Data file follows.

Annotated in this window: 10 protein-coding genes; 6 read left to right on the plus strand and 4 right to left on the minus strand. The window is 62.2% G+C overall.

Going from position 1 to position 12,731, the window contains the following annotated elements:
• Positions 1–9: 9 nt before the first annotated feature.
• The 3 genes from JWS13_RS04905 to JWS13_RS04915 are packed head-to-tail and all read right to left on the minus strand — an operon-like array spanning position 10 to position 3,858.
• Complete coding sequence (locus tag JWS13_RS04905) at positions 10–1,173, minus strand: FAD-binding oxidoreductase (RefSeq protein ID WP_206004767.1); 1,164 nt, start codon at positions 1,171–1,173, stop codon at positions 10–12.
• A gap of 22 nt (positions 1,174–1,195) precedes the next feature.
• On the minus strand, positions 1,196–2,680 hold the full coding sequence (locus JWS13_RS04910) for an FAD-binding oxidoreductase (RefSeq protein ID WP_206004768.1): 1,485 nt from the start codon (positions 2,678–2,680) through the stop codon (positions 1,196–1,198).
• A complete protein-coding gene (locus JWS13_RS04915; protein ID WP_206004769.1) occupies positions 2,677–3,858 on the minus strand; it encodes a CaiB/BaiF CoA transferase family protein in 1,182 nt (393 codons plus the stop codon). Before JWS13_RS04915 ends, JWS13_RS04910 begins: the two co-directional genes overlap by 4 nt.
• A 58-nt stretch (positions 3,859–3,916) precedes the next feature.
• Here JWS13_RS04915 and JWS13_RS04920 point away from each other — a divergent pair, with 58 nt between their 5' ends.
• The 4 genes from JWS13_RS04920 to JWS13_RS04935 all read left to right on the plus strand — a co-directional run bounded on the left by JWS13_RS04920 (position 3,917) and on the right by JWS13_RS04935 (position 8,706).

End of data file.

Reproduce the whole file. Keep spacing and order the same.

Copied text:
Annotated in this window: 10 protein-coding genes; 6 read left to right on the plus strand and 4 right to left on the minus strand. The window is 62.2% G+C overall.

Going from position 1 to position 12,731, the window contains the following annotated elements:
• Positions 1–9: 9 nt before the first annotated feature.
• The 3 genes from JWS13_RS04905 to JWS13_RS04915 are packed head-to-tail and all read right to left on the minus strand — an operon-like array spanning position 10 to position 3,858.
• Complete coding sequence (locus tag JWS13_RS04905) at positions 10–1,173, minus strand: FAD-binding oxidoreductase (RefSeq protein ID WP_206004767.1); 1,164 nt, start codon at positions 1,171–1,173, stop codon at positions 10–12.
• A gap of 22 nt (positions 1,174–1,195) precedes the next feature.
• On the minus strand, positions 1,196–2,680 hold the full coding sequence (locus JWS13_RS04910) for an FAD-binding oxidoreductase (RefSeq protein ID WP_206004768.1): 1,485 nt from the start codon (positions 2,678–2,680) through the stop codon (positions 1,196–1,198).
• A complete protein-coding gene (locus JWS13_RS04915; protein ID WP_206004769.1) occupies positions 2,677–3,858 on the minus strand; it encodes a CaiB/BaiF CoA transferase family protein in 1,182 nt (393 codons plus the stop codon). Before JWS13_RS04915 ends, JWS13_RS04910 begins: the two co-directional genes overlap by 4 nt.
• A 58-nt stretch (positions 3,859–3,916) precedes the next feature.
• Here JWS13_RS04915 and JWS13_RS04920 point away from each other — a divergent pair, with 58 nt between their 5' ends.
• The 4 genes from JWS13_RS04920 to JWS13_RS04935 all read left to right on the plus strand — a co-directional run bounded on the left by JWS13_RS04920 (position 3,917) and on the right by JWS13_RS04935 (position 8,706).